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Amazing Ebbets Steal by Bill Purdom
Amazing Ebbets Steal
From the day he broke baseball’s color barrier in 1947, Jackie Robinson injected the Dodgers with a special spirit that helped make his 10 years with the club the most exciting in the 68-year history of the Brooklyn franchise. He ran the bases with a kind of controlled recklessness that drove opponents crazy. Here, it’s August 29, 1955, and Jackie’s seen avoiding the tag of Cardinals catcher Bill Sarni to score on the front end of a triple steal at Ebbets Field. It is Robinson’s 18th career steal of home plate. Gil Hodges (from second to third) and Sandy Amoros (first to second) moved up behind Robinson, and the Dodgers went on to score three runs in the inning to break open a 2-1 game. Also visible in the scene are Dodger batter Johnny Podres, Hall of Fame umpire Jocko Conlan, Cardinal pitcher Al Gettel and left fielder Rip Repulski. The Dodgers, of course, went on to win the 1955 World Series, a seven-game affair with the Yankees. It was the Brooklyn Dodgers’ only World Championship.

Lithograph print measures 18" x 33"
Limited edition of #600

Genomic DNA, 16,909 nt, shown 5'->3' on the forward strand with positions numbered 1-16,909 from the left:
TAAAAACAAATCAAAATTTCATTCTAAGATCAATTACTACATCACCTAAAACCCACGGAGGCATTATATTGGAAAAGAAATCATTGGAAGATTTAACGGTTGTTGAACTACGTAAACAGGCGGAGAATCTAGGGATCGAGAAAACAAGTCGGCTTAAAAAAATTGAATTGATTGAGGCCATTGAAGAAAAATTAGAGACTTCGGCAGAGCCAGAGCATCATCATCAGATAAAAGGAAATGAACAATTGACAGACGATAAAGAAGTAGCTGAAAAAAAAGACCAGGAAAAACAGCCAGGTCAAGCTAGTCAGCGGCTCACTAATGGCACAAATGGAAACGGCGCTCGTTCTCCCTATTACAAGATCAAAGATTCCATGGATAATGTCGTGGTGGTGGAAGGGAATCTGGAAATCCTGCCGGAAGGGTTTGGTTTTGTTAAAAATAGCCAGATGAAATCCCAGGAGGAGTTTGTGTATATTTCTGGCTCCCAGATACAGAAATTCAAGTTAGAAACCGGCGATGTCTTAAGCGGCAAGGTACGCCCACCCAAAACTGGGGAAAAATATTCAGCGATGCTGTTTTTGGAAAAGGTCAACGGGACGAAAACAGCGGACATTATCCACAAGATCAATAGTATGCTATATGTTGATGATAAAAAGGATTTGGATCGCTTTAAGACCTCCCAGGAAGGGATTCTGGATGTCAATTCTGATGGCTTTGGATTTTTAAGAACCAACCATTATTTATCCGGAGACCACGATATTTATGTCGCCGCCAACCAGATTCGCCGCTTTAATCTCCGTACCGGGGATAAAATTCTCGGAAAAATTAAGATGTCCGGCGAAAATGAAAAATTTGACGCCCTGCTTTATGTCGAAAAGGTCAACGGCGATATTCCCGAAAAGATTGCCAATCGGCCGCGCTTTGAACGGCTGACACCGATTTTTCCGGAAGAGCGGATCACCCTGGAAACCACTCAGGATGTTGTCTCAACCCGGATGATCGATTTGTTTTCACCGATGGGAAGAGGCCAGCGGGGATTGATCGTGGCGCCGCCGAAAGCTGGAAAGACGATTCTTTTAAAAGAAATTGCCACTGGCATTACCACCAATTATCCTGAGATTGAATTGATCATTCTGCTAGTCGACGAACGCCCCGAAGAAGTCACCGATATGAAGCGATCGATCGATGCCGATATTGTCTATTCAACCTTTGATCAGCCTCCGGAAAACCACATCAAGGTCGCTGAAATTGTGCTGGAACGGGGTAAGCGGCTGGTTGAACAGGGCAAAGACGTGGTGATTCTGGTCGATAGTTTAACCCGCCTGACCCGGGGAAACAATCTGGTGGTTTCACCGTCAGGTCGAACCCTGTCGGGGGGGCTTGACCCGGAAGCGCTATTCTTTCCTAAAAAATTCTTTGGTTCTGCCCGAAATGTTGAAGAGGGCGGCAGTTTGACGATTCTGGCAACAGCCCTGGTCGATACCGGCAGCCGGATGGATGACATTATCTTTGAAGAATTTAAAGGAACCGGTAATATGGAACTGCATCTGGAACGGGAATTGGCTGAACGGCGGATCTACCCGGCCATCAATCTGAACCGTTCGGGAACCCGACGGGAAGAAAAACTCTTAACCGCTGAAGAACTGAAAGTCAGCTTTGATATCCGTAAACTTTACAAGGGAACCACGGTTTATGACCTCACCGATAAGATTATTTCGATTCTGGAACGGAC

Signed and numbered by the artist

Amazing Ebbets Catch by Bill Purdom

Amazing Ebbets Catch It’s September 30, 1956, the final game of the season. The Dodgers lead the second-place Braves by just one game and need a victory here or a Milwaukee loss in St. Louis to clinch the National League pennant. As it turns out, the Braves will defeat the Cardinals 4-2, so Carl Furillo’s spectacular seventh-inning catch of a drive off the bat of Pirate Dick Groat proves quite important. Even though the Dodgers led 7-2 at the time, Brooklyn had to fend off a Pittsburgh rally before eventually winning 8-6. Furillo’s defensive heroics were nothing new to Dodger fans. From the late '40s through 1957, he expertly patrolled what was acknowledged to be the most difficult outfield position in baseball. The menacing right field wall was 38 feet tall, 19 feet of concrete topped by 19 feet of screen. To make matters worse, the bottom half of the concrete portion angled in toward the warning track. In addition, the sizable right field scoreboard jutted out five feet from the wall at a 45 degree angle. Furillo and Brooklyn center fielder Duke Snider were experts at protecting Brooklyn clothier Abe Stark, whose sign under the scoreboard promised: “Hit Sign Win Suit.” Lithograph print measures 21 5/8" x 29 5/8"
Limited edition of #600
Signed and numbered by the artist

Jackie Robinson 1952 by Andy Jurinko
Jackie Robinson 1952
After breaking baseball's color barrier in 1947, Hall of Famer Jackie Robinson went on to win the National League's Most Valuable Player award in 1949 and to play in six World Series with the Brooklyn Dodgers. A daring baserunner, he's shown here stealing home at Ebbets Field on May 18, 1952. Johnny Pramesa is the Cubs; catcher, Augie Guglielmo is the umpire and Preacher Roe is Robinson's teammate.

Lithograph print measures 25 3/4" x 32"
Limited edition of #600
Signed and numbered by the artist

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